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LTU Forge Global Games Jam

Participated in my first games jam a couple weeks ago, the LTU Forge Global Games Jam. Super fun, a little stressful at times, but it was so exciting to be able to do it in such a welcoming environment. Coming out of it, I feel inspired and more experienced for having done it. I really want to do another; a feeling similarly expressed by my friends.

Carl Escape is a narritive/dialog based game, so naturally that was the first system we worked on.

Multiple dialog bubbles with focus on the currently talking character was the implementation we went with after a few iterations. Blukat worked on the data structure that backed this one.

Basic dialog

While the final game had only two characters, it allowed for dynamic names, backgrounds, and choices in the dialog tree

Dialog with full artwork

As the art and storyline came in from JD, JabberJaws, and BearAxe, Blukat and I plugged in the assets into the API, everyone coming together when things needed final tweaks. Half way through, the dialog front end was mostly complete so I switched over to working on the minigames.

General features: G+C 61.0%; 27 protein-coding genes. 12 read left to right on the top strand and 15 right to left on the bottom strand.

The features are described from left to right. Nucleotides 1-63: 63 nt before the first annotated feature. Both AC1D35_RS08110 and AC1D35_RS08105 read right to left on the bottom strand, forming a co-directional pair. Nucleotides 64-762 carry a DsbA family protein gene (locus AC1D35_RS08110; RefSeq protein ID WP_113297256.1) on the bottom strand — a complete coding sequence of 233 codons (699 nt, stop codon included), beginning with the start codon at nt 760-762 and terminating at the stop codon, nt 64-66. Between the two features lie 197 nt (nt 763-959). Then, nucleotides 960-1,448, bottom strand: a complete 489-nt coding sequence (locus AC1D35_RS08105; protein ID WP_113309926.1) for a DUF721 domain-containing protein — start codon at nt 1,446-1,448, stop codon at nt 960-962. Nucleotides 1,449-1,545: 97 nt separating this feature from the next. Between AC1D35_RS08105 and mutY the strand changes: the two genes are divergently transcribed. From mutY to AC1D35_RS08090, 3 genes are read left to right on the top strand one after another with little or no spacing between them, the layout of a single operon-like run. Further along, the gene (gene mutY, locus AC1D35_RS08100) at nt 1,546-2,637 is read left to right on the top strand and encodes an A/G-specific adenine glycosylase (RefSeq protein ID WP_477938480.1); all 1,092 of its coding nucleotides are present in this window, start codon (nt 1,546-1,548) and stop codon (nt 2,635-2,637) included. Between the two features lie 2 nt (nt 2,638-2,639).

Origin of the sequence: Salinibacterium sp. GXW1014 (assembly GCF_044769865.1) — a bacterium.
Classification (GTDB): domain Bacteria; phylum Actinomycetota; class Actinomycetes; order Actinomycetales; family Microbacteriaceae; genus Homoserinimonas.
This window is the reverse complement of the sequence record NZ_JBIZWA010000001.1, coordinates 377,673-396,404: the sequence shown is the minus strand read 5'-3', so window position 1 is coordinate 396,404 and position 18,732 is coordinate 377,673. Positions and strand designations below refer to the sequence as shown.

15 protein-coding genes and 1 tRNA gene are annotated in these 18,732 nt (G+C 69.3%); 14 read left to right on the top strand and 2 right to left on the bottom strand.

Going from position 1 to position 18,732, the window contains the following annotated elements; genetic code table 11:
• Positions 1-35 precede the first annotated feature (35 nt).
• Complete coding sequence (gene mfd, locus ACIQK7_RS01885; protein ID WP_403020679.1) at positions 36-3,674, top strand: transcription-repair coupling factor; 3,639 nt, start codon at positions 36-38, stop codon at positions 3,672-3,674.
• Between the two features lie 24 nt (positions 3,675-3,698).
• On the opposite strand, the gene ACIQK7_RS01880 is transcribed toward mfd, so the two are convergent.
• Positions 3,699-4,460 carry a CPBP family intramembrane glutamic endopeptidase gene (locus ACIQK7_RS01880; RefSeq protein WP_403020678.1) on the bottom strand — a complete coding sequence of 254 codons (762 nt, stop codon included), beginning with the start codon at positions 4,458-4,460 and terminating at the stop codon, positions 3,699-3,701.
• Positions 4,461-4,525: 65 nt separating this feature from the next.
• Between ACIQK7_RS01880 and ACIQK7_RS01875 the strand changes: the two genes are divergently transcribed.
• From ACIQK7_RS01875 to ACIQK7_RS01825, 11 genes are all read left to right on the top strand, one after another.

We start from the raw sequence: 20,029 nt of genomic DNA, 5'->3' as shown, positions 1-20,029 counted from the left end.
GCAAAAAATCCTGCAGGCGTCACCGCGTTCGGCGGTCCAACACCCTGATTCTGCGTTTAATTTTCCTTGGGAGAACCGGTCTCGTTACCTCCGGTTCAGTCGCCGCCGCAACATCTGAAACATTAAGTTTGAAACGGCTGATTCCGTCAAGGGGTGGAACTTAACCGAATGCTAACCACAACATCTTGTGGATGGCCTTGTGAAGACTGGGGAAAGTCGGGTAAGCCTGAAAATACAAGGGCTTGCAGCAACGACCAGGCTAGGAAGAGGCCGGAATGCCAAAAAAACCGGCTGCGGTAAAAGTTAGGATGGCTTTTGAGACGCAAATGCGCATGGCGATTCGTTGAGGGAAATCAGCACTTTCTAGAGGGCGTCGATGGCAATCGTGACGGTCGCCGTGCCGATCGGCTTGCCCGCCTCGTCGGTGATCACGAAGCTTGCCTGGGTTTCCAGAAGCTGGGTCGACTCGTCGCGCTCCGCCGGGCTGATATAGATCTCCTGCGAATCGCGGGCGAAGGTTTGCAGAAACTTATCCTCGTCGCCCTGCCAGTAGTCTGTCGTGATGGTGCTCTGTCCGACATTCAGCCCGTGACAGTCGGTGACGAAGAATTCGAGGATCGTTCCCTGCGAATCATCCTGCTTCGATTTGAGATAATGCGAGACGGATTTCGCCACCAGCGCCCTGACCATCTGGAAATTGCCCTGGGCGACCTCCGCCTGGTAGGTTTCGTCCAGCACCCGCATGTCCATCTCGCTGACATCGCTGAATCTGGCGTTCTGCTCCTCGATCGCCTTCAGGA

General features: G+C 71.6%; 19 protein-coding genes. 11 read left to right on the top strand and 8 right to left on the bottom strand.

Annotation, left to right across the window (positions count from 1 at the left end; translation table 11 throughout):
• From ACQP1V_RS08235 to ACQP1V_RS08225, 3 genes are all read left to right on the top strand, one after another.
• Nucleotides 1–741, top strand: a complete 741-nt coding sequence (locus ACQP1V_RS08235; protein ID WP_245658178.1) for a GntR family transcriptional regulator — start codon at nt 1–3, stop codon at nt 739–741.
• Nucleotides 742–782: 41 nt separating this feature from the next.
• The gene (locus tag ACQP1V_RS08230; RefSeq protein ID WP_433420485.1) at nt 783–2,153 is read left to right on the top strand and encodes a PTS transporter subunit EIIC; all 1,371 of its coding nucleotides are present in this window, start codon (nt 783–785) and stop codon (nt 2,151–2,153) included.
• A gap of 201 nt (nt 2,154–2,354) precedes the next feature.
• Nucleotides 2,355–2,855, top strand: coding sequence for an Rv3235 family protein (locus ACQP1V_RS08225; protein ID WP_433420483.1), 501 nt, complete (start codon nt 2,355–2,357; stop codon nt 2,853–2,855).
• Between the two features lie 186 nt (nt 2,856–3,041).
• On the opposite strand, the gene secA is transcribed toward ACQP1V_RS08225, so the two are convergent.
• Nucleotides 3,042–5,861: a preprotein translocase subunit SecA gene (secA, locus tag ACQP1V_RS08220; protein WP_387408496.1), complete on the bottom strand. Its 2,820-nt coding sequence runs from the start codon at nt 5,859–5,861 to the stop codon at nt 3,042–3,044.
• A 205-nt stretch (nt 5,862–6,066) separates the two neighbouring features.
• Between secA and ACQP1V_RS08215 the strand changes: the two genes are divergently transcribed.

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Vue.js render() and $slots; Corrupt DOM

Just ran into an issue today when making a component with a custom render() function and messing around with vnodes passed in via $slots. A seemingly simple template produced really odd results where some DOM elements would disappear, some would be duplicated, some would be out of order, and others would have their inner content ripped out to their outside after a few rerenders. Small template tweaks would also produce vastly different output, sometimes seemingly correct output.

You can see an example in this codepen:

Fix

After hours of debugging I found assigning a v-bind:key to every element fixes it, kind of like how v-for needs a v-bind:key to work properly.

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Chemistory Level and Net Code

Chemistory over the past couple weeks got a few new features, the biggest being an actual level and client/server networking code (or at least the start of it).